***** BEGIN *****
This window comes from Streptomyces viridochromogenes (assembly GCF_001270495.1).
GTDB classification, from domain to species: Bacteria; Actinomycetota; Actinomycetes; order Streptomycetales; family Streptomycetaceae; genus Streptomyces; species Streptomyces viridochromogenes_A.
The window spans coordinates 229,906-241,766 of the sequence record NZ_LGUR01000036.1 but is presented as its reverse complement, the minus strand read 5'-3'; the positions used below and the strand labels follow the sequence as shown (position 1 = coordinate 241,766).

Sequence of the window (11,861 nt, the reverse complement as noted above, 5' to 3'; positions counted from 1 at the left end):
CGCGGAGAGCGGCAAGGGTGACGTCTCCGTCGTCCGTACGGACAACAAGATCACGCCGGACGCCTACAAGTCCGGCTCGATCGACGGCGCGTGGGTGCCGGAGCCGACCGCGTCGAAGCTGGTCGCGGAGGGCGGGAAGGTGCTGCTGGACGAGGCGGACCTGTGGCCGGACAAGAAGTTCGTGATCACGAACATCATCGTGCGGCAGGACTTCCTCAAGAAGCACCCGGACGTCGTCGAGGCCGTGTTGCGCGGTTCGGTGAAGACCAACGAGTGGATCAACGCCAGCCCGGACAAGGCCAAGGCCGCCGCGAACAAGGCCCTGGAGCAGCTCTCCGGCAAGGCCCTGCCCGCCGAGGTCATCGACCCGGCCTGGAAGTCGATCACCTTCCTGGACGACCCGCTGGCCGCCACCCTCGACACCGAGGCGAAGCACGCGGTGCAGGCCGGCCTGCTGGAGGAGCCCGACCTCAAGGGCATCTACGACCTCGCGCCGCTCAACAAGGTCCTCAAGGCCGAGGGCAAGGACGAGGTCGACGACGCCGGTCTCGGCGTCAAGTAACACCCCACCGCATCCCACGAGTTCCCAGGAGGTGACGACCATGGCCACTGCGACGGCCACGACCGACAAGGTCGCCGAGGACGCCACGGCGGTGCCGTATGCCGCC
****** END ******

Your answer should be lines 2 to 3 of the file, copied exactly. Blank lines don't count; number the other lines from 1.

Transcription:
GTDB classification, from domain to species: Bacteria; Actinomycetota; Actinomycetes; order Streptomycetales; family Streptomycetaceae; genus Streptomyces; species Streptomyces viridochromogenes_A.
The window spans coordinates 229,906-241,766 of the sequence record NZ_LGUR01000036.1 but is presented as its reverse complement, the minus strand read 5'-3'; the positions used below and the strand labels follow the sequence as shown (position 1 = coordinate 241,766).